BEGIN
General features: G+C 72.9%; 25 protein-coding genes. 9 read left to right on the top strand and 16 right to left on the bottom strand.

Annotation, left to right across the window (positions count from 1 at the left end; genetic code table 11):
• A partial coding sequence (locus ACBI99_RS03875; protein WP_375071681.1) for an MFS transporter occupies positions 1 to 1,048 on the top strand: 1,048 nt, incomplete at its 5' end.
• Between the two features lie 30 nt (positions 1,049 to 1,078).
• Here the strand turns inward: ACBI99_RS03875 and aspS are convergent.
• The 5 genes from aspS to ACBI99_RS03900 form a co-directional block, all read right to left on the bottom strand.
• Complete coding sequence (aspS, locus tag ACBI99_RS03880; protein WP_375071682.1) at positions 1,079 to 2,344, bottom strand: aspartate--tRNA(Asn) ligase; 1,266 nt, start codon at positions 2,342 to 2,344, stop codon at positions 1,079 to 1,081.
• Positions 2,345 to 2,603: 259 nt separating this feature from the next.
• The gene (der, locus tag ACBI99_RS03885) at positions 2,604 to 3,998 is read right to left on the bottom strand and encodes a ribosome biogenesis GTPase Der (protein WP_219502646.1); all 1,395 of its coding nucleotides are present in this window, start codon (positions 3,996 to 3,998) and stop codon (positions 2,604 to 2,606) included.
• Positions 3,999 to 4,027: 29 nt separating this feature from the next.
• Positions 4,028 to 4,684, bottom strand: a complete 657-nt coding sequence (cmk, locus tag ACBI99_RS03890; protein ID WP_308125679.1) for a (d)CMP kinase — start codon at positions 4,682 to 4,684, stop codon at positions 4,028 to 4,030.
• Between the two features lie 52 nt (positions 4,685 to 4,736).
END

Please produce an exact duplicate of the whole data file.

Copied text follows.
General features: G+C 72.9%; 25 protein-coding genes. 9 read left to right on the top strand and 16 right to left on the bottom strand.

Annotation, left to right across the window (positions count from 1 at the left end; genetic code table 11):
• A partial coding sequence (locus ACBI99_RS03875; protein WP_375071681.1) for an MFS transporter occupies positions 1 to 1,048 on the top strand: 1,048 nt, incomplete at its 5' end.
• Between the two features lie 30 nt (positions 1,049 to 1,078).
• Here the strand turns inward: ACBI99_RS03875 and aspS are convergent.
• The 5 genes from aspS to ACBI99_RS03900 form a co-directional block, all read right to left on the bottom strand.
• Complete coding sequence (aspS, locus tag ACBI99_RS03880; protein WP_375071682.1) at positions 1,079 to 2,344, bottom strand: aspartate--tRNA(Asn) ligase; 1,266 nt, start codon at positions 2,342 to 2,344, stop codon at positions 1,079 to 1,081.
• Positions 2,345 to 2,603: 259 nt separating this feature from the next.
• The gene (der, locus tag ACBI99_RS03885) at positions 2,604 to 3,998 is read right to left on the bottom strand and encodes a ribosome biogenesis GTPase Der (protein WP_219502646.1); all 1,395 of its coding nucleotides are present in this window, start codon (positions 3,996 to 3,998) and stop codon (positions 2,604 to 2,606) included.
• Positions 3,999 to 4,027: 29 nt separating this feature from the next.
• Positions 4,028 to 4,684, bottom strand: a complete 657-nt coding sequence (cmk, locus tag ACBI99_RS03890; protein ID WP_308125679.1) for a (d)CMP kinase — start codon at positions 4,682 to 4,684, stop codon at positions 4,028 to 4,030.
• Between the two features lie 52 nt (positions 4,685 to 4,736).